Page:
Managing knowledge in hybrids

Few weeks ago, I had a presentation at 15th International Conference on Intellectual Capital, Knowledge Management & Organisational Learning conference. My participation was made possible by the grant from Foundation for Economic Education. Many thanks to the foundation for supporting my work!

I have been around in knowledge management research for 15 years and this presentation aimed to shortly capture my view on knowledge management and some of the reasons that make it so difficult in the public sector.

What I see crucial is the alignment of knowledge management initiatives with organizations’ governance model.  Therefore, the paper discussed governance modes and described how various forms of hybridity increasingly challenge otherwise so clear and simple governance models.

I’m following Johanson and Vakkuri (2017) when approaching hybridity from the public administration viewpoint (this is of course due to the fact that these two professors are heading a HYPER research project which I’m currently working for). Indeed, looking hybrids from the public administration perspective means that the focus is on institutional settings where public and private actors operate according to public interest or where private firms take care of public service provision (Johanson and Vakkuri, 2017).

The purpose of my article was to connect hybridity to my own experiences in the knowledge management area.

I have seen many times in practice how difficult it is to agree with the purpose and means of knowledge management when multiple institutional levels (e.g. state, regional, local), organization types (e.g. public, private, third sector) and professional logics (e.g. administrative, health care, technology) comprise complex power and identity relationships.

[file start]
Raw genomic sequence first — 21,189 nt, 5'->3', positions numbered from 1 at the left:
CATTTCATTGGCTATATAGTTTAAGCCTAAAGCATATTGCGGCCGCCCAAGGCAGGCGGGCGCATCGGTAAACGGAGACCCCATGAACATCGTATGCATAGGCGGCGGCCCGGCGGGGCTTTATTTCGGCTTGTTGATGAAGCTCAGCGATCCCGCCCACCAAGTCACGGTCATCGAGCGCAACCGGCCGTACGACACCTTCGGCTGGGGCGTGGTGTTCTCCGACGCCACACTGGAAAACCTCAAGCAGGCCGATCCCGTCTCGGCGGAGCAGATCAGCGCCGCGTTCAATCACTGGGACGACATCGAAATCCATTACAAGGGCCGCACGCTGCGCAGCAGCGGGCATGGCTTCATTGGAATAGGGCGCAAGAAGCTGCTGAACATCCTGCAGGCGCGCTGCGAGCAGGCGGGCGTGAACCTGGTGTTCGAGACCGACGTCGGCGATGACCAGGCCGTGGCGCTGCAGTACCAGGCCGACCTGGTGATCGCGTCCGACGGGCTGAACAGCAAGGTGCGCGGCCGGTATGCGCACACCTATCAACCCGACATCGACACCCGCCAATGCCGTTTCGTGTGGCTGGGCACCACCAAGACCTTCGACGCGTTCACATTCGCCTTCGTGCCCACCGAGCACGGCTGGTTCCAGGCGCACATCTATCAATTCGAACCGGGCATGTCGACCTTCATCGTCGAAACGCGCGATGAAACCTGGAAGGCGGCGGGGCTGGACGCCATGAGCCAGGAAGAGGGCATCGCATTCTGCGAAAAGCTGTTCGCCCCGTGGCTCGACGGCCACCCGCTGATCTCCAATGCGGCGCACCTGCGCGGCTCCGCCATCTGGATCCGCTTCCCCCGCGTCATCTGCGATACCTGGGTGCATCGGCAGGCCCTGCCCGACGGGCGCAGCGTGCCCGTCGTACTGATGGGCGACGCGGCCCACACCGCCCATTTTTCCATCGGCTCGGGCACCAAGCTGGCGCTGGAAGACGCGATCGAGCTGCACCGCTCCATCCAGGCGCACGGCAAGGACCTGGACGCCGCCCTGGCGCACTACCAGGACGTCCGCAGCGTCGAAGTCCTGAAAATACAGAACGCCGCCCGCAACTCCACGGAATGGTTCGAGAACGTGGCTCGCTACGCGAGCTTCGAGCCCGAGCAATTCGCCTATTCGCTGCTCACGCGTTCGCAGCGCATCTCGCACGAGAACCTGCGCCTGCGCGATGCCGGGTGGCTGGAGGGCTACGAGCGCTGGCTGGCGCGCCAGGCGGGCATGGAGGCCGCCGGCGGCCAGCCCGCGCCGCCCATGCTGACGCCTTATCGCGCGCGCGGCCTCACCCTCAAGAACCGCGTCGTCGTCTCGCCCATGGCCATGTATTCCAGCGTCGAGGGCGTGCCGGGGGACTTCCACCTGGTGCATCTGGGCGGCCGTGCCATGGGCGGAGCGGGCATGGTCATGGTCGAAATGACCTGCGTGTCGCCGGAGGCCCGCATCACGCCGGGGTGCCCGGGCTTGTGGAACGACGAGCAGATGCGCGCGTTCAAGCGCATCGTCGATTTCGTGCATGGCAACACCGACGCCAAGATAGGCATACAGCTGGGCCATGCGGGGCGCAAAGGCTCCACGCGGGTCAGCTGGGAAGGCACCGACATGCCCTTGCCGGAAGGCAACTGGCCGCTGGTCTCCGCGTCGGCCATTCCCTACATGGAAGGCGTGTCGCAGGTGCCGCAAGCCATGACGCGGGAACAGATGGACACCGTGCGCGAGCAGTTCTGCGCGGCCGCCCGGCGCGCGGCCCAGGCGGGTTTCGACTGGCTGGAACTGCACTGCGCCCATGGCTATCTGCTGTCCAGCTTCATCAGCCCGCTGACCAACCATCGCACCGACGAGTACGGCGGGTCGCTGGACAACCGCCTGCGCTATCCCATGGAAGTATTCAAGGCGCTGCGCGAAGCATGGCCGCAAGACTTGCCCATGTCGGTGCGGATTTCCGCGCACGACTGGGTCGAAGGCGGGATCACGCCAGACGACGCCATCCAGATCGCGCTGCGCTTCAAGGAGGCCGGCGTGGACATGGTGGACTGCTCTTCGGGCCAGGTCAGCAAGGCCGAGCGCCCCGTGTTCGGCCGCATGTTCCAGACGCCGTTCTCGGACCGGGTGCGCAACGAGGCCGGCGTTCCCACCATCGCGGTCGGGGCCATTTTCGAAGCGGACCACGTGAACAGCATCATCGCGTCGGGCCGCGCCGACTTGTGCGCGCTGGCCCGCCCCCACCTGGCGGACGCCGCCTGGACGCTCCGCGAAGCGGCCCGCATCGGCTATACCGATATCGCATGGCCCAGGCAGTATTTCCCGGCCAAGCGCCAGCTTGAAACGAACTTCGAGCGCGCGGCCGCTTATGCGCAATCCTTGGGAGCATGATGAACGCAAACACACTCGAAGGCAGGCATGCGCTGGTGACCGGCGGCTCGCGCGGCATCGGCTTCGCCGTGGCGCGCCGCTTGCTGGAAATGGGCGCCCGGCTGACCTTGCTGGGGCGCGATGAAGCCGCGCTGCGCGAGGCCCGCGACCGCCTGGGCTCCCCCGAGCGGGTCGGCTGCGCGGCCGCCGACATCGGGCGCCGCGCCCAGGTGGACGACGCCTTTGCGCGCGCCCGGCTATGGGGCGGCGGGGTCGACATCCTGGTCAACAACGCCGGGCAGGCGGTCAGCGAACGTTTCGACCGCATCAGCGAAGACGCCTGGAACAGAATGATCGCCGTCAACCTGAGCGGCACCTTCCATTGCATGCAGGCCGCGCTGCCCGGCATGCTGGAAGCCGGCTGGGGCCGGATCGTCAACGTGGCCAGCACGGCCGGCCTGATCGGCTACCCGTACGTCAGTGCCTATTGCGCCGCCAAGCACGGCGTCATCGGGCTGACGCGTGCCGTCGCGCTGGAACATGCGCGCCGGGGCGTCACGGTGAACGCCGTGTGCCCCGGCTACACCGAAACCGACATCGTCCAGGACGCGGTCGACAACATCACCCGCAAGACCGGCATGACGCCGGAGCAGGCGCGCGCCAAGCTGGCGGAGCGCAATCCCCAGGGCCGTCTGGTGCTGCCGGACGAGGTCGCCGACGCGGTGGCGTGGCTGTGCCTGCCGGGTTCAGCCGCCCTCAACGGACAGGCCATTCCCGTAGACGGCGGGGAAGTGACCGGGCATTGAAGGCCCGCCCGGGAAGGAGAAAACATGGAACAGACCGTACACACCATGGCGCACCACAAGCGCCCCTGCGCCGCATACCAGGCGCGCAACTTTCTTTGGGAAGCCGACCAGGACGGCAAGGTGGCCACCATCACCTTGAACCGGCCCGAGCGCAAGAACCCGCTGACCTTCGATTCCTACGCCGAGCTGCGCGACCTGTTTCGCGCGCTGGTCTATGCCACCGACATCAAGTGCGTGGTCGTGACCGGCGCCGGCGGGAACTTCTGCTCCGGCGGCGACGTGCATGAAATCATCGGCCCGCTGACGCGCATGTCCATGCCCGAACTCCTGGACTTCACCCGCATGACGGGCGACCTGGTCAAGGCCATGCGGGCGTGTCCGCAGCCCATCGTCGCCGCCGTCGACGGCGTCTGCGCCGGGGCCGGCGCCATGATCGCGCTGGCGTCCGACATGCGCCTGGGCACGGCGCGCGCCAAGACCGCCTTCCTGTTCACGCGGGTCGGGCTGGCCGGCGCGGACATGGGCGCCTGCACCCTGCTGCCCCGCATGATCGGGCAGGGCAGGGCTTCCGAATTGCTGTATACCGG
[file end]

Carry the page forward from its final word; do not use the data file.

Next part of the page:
What I tried to argue in my presentation and the underlying article was that there might be a need to step away from the dominant knowledge-based view and admit that knowledge management as a discipline may not be able to tackle all the management problems alone.

My argument is that sometimes knowledge management researchers are trying to solve problems with knowledge management toolbox although the problem would actually require the use of very different approach and equipment.

This may have different outcomes. The worst being that we lose our audience.

Why knowledge management is doing this? I think there are two main reasons for this.

First, we use those tools that we have in our hands. Those that we know something about and those that the customer is calling for. In a knowledge society, knowledge management is considered as a legitimate way of spending money.

Second, the reason may also be ignorance or even indifference. We think that we know, and are not ready to challenge our own thinking. We are not willing to admit that we don’t actually know how to solve the problem. Sadly, this is an increasing concern. We push our own model and there seems to be less and less time for considering whether it suites the situation at all.

Sometimes it is difficult to know whether it is ignorance or indifference.

So, what I’m suggesting and calling for is that knowledge management scholars and practitioners would pay more attention to the institutional context and in finding solutions to such questions that are actually relevant in the particular context.

In this paper, I’m referring to governance modes and my argument is that knowledge and knowledge management differ between governance modes. Moreover, I think this has been mostly ignored in knowledge management discussions. I was awaken by this observation when thinking how hybridity affects knowledge management. Personally, I think that there is a lot to study in this direction. I will tell you more about my own ideas next year.

Meanwhile, Merry Christmas!


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